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Ashley Neal's 1st ride video (he gets left hooked)

https://www.youtube.com/watch?v=aQQnCLEBlNM

The first bicycle video from the driving instructor I really rate but most of you love to hate! He gets left hooked (but not hit) by a German SUV, who'd have guessed?

To be fair I can see why most people on here don't think much of him as in another recent video video he says

"You have to look after cyclists because they don't really read the traffic and read the roads as well as they could do" which is an odd take given that 99% of his 'driving fails' are drivers.

On the plus side he then goes on a rant about how mobile use while driving is getting to "ridiculous levels" and "I think it's about time we had some harsher penelties . . . . as 6 points & £200 doesn't seem to be working" so I'm sure he's now going to support Cycling Mikey. OK, I won't hold my breath.

https://www.youtube.com/watch?v=IXGGTVq5Ez8

If you're new please join in and if you have questions pop them below and the forum regulars will answer as best we can.

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164 comments

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AlsoSomniloquism | 1 year ago
4 likes

It seems Ashley neal is being sued because he showed a video of a livered plumbing van seemingly deliberately trurning back into and punishment passing a cyclist.  He also pointed out that the driver seemed to have a young child on the passenger seat and called him out for "teaching his child bad ideas". The person is suing for loss of business and damage to character.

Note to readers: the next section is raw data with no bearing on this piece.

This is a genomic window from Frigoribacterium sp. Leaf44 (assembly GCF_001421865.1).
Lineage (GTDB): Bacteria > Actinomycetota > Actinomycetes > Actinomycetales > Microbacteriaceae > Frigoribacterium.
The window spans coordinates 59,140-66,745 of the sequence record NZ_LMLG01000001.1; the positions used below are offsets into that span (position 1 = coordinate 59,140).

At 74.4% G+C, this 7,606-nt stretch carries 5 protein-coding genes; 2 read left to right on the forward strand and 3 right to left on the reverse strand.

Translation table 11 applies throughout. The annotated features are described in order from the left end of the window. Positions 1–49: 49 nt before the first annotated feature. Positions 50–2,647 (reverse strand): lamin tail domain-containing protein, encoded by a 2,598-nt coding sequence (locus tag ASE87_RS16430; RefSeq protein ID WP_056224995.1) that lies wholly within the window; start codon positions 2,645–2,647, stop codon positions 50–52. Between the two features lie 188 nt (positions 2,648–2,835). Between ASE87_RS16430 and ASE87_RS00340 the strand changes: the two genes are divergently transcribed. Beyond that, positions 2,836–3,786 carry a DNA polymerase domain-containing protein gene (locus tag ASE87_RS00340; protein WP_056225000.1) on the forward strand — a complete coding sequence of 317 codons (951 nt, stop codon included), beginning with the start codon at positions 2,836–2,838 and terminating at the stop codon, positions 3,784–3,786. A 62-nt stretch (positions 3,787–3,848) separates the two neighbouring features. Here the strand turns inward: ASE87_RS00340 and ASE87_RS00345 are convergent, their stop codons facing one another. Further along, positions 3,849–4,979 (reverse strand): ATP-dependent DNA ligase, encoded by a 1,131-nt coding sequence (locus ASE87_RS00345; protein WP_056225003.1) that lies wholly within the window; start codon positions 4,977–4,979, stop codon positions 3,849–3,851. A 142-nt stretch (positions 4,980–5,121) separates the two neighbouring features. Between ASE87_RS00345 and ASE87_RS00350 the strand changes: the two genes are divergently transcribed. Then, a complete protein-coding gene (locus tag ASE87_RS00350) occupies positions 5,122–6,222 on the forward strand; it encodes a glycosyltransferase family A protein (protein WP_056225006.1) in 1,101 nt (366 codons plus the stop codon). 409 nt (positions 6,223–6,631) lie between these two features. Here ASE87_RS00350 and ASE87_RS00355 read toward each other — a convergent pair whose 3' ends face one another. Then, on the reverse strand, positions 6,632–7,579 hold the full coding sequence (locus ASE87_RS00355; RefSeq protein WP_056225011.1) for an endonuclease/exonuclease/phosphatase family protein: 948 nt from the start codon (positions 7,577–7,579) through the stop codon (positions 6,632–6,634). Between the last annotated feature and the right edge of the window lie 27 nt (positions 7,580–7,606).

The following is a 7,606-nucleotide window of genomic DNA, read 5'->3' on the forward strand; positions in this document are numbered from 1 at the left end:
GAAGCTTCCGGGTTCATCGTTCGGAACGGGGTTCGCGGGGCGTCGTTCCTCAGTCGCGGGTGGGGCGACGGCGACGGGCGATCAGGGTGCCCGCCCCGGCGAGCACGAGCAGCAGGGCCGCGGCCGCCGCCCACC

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chrisonabike replied to AlsoSomniloquism | 1 year ago
4 likes

Wait - did Ashley Neal put up a video of someone possibly committing an offense?

Isn't that just inciting division / fostering road rage?  He could just have passed it to the police!  I wonder if he's benefitting financially in any way from this vigilantism?

BTW I'm glad he's continuing to point out crap driving.  I disagree with some of his cycling opinions but on driving in general he seems to have good points, present them well and isn't afraid to call out unwise or dangerous behaviour even when doing so is clearly unpopular.

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AlsoSomniloquism replied to chrisonabike | 1 year ago
2 likes

Shhh, he doesn't report them to the police so it is fine in PBU eyes. If these were actually recorded by Ashley and reported to the Police, then I'm sure he would have been hated by Socratic and boo, especially if he was more accepted by the rest of us as well. 

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HoarseMann replied to chrisonabike | 1 year ago
3 likes
chrisonatrike wrote:

I wonder if he's benefitting financially in any way from this vigilantism?

Ashley Neal doesn't confront law breaking drivers like Cycling Mikey does. He just records it, doesn't bother reporting to the police, and uses it to make money educate drivers on youtube.

Imagine for instance if he, as a trainer of driving instructors, remonstrated with a driving instructor. The resentment and animosity that would be created between those two groups! It would be terrible when we should all just be trying to get along and create the best flow. oh wait... https://youtu.be/ZurmspspUSQ?t=552